Opinion | Cuts on bus routes and less time in between classes decreases mobility on campus
Published: Thursday, September 12, 2013
Updated: Thursday, September 12, 2013 23:09
As of fall 2013, Miami has gone from an inconveniently organized campus to a downright menace for students to navigate.
Returning students have, by now, recognized two significant changes to campus this semester: classes are now scheduled with only 10-minute breaks between, instead of 15; and the university-operated Miami Metro bus system has been replaced by the Butler County Regional Transit Authority (BCRTA).
Miami has never been accommodating for those who prefer (or need) to drive to campus. There are few parking lots anywhere near academic buildings and dormitories, and the parking pass system leaves much to be desired. Currently, the yellow pass is the best deal for students living off-campus – and even that allows parking only in the Ditmer and West Millet lots, which are located so far from the center of campus that most people, after parking, must take buses from those lots to get to campus.
Even with fifteen minutes between classes, some treks were impossible. For education majors like me, the most dreaded schedule was one featuring back-to-back classes in Boyd and McGuffey.
This year, with just ten minutes to make that trek and construction blocking the most efficient path from Western Campus to Spring Street it is now actually impossible to make it to class on time.
In attempt to acknowledge this, the BCRTA Tollgate Loop route runs almost directly from Western to McGuffey – but even if the bus runs on schedule (which it won’t), that would put you on the street outside of McGuffey one minute after your class has started. Good luck, and godspeed.
When I say that the bus won’t be running on schedule, I’m not just being cynical, these routes won’t work even under ideal traffic conditions. The Campus Core route claims to stop uptown at Bagel & Deli at 30 past the hour, and then at Laws Hall at 31 minutes past the hour. Factor in the time that it takes for students to exit and board—and another new requirement this year, show the driver a student ID upon boarding at both stops—and we end up with a continual time loss that delays the bus all day long.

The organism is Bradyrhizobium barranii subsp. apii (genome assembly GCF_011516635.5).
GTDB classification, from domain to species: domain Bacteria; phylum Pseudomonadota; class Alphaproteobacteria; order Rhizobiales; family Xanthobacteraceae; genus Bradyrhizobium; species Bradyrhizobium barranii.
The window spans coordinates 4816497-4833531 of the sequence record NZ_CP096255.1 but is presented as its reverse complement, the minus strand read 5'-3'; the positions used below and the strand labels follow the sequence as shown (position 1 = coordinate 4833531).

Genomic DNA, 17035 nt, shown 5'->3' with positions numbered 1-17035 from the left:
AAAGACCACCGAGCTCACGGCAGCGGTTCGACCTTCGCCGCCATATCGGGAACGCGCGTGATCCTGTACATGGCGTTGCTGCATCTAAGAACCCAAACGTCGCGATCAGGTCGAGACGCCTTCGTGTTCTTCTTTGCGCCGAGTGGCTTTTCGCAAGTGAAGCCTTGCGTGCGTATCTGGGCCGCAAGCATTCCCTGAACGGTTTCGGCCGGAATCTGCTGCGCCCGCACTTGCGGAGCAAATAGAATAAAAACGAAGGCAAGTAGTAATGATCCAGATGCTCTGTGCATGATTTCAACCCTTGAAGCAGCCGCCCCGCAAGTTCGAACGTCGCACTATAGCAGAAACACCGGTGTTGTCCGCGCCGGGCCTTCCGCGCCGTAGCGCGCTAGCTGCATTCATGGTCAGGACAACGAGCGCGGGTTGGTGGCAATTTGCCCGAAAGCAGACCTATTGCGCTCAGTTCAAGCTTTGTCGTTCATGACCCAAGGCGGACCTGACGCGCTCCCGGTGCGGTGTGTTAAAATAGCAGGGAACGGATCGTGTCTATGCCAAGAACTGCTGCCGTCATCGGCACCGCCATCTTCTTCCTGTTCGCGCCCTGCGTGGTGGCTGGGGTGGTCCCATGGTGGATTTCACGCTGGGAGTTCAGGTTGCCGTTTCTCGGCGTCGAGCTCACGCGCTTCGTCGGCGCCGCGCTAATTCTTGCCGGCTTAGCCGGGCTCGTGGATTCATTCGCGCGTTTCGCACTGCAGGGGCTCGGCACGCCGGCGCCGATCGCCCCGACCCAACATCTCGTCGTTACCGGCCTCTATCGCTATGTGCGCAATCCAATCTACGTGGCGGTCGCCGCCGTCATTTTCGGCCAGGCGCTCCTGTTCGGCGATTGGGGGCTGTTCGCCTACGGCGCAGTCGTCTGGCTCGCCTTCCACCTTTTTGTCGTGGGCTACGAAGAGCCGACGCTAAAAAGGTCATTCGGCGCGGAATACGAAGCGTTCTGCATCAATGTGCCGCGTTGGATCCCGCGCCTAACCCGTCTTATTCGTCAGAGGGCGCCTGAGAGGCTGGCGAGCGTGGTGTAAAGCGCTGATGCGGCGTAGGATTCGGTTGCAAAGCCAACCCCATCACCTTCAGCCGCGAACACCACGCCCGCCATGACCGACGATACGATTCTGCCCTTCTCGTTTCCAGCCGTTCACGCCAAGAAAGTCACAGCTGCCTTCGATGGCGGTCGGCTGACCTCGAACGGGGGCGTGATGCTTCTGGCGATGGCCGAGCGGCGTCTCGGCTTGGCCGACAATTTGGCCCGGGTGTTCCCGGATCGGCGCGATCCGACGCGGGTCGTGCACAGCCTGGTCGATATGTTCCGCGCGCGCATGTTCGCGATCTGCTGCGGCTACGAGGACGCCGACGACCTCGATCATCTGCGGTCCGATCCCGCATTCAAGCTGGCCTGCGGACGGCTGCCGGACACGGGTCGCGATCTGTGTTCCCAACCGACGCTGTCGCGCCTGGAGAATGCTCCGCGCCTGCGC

Even on a mild and clear September morning, with two buses running the Tollgate Loop route together because one bus couldn’t hold enough passengers, students waiting outside the Courtyards of Miami apartment complex were nearly turned away, because both buses were full. Only after the cramped and already-standing students who were on the bus shouted to the driver that they could make room would the driver allow those waiting at the bus stop to board.
Buses are smaller than the Metro buses. Nearly all third- and fourth-year students live off campus and many of those rely on a bus to get to class. The Tollgate Loop route serves three major apartment complexes before arriving on campus – and the BCRTA buses hold 30 to 40 students each, at most. Whoever planned this should consider enrolling in a Miami Plan math course.
What’s going to happen when it rains? When the weather gets cold for the season? A significant number of students will be turned away. They will either be late to class or will not show up at all. This is an inconvenience for students, professors and bus drivers alike, and is a threat to the overall academic mission of Miami.
Miami administrators need to fix this problem. It’s not going to go away; it’s only going to get worse. Adjusting bus routes mid-year is surely no easy or simple task, but they should take the opportunity of next month’s fall break to implement changes to the system before the cold weather settles in.
Administrators should also increase the amount of time between classes before next semester begins. Running to make it to class on time will become physically dangerous once snow and ice cover the ground.
Shorter breaks between classes, a drastically less efficient bus system and widespread construction blocking paths all over campus are administrative choices that can be both improved and addressed. We must make it clear that these recent choices are not conducive to student life. We must demand an accessible campus.